Plain and simple scheduling for horse-and-buggy days
There are plenty of reasons to visit Amish country in and around Pennsylvania's Lancaster County. The lush green countryside makes for a pleasant drive or walk, the area is full of historical sites to check off your bucket list and it’s a wholesome place, full of healthy produce and quaint horse-drawn buggies. Absorb Mennonite and Amish culture, then shop for handcrafted furniture, homemade apple butter or a handmade quilt. Just let nothing in your schedule keep you from their glorious farmers markets. So, when is the best time to go?
Not a bad season in the bunch
Many prefer fall visits to see spectacular foliage. Unfortunately, crowds can dampen your enjoyment of the area’s beautiful simplicity. Summer weekends are similarly crowded, so if you plan to visit at either of those times, get off the beaten path as quickly as possible. Winter is picturesque, especially when snow blankets the countryside and the locals get ready for Christmas.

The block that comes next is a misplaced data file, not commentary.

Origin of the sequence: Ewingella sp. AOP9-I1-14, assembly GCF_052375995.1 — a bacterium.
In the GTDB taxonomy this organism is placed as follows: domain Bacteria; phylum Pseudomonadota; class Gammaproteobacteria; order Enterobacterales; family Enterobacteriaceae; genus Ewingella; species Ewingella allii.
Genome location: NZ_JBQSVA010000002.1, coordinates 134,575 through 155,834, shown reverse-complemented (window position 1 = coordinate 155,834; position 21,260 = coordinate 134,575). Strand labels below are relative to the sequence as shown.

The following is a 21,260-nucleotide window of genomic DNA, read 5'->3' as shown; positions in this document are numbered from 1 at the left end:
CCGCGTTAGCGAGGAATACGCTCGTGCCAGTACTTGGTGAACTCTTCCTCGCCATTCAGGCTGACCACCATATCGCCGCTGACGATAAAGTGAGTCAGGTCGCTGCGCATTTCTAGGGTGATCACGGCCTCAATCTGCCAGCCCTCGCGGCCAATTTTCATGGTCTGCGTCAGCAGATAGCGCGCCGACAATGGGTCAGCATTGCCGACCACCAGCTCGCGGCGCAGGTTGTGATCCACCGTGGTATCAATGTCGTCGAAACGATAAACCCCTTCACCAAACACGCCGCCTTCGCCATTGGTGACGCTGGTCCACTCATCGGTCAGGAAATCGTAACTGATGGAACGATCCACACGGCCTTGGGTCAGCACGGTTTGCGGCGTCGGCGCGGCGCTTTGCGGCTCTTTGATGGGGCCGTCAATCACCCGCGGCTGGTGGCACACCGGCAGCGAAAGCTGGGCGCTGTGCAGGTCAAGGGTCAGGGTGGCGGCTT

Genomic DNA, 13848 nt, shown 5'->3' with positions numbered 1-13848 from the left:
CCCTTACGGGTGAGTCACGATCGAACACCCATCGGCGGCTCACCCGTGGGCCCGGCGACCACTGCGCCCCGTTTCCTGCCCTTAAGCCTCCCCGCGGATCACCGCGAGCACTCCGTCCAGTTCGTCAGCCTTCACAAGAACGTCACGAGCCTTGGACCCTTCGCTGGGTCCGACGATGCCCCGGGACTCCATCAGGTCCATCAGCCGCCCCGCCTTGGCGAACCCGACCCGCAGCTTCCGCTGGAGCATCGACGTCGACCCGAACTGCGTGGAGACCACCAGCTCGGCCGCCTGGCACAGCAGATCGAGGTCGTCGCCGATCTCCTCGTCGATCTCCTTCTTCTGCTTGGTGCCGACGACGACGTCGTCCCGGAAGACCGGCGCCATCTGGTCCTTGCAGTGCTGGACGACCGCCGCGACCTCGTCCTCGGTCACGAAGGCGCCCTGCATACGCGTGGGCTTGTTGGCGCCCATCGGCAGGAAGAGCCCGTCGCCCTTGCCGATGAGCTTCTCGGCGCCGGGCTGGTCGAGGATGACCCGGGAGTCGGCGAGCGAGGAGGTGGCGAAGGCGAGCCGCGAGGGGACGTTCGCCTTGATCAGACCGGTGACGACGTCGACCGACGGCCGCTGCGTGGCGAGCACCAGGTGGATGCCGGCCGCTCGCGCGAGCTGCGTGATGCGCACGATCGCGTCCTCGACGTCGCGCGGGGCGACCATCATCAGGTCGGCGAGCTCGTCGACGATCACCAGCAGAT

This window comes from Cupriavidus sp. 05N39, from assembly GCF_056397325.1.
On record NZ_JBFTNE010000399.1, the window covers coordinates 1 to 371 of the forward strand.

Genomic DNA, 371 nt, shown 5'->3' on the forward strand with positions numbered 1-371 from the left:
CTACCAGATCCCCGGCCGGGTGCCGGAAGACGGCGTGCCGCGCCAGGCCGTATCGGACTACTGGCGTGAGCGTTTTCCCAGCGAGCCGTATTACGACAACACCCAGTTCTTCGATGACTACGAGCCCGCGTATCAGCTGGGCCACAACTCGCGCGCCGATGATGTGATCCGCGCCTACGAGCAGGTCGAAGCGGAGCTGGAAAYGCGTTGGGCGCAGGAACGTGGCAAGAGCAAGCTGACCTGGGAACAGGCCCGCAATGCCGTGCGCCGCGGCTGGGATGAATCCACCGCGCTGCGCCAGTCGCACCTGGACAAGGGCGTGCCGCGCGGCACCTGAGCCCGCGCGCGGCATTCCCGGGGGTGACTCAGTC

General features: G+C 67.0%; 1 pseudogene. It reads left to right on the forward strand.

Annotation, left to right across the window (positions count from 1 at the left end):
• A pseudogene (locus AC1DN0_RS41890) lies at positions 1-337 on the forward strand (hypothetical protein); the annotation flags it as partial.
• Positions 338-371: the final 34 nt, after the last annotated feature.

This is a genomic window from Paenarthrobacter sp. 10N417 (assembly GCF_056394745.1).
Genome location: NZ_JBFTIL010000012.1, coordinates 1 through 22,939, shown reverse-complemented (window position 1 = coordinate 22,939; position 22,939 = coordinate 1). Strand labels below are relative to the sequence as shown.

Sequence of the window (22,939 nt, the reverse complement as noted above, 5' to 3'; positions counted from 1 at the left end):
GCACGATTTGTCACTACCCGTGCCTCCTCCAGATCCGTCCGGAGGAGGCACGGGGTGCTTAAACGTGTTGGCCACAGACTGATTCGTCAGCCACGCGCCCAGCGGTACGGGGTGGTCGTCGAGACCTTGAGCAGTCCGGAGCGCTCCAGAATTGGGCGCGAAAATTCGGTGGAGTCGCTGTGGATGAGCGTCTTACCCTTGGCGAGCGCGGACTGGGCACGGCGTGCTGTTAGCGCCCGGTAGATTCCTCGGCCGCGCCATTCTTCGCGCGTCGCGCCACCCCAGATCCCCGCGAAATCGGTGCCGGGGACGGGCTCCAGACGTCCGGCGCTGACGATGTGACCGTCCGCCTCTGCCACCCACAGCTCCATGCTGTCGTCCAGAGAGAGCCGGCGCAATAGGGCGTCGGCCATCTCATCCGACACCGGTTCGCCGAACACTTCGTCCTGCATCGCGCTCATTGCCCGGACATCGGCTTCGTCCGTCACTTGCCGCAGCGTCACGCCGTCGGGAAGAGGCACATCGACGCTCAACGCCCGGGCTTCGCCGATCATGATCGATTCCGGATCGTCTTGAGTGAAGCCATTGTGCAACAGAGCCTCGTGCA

The best time to go, however, is probably in the spring when the countryside bursts into bloom and local farms shake off the winter. The auctions locals refer to as "mud sales" begin, and lodging is less expensive than later in the year. Crowds aren't so bad, and you can attend special events like the Quilt Show and the Art Walk. The season lends itself to hiking or taking a covered bridge bicycle tour, but if it rains, simply hit museums, Amish homesteads, historic sites or pretzel and chocolate factories.
Weather to consider
June through August are typically hot and humid months, with temperatures peaking in the 80s. December through February brings cold and often snowy conditions, with highs in the 30s and 40s and lows dipping into the 20s. July and September are the rainiest months, though average rain never gets above about four and a half inches. In the spring, the changeable weather sees highs in the 40s some days and in the 70s on others – so, carry a light jacket.
Navigating traffic and tourist crowds
When you’re driving through Amish country, it’s important to keep your speed down. The ever-present horses and buggies create the potential for costly wrecks with tragic consequences. Drive with caution.
If you go during the fall or on a summer weekend, it can be hard to avoid tourist crowds, so get off the main highways and wander the peaceful back roads. Head away from Lancaster into smaller towns like Strasburg, Bird-in-Hand, Intercourse or New Holland. Along the way, you’ll find plenty of Amish farms, and stopping at some with items for sale is a great way to interact with the locals and truly experience Amish country. Another way to enhance your experience? Park your car, leave your camera behind and walk the verdant countryside, just like the Amish.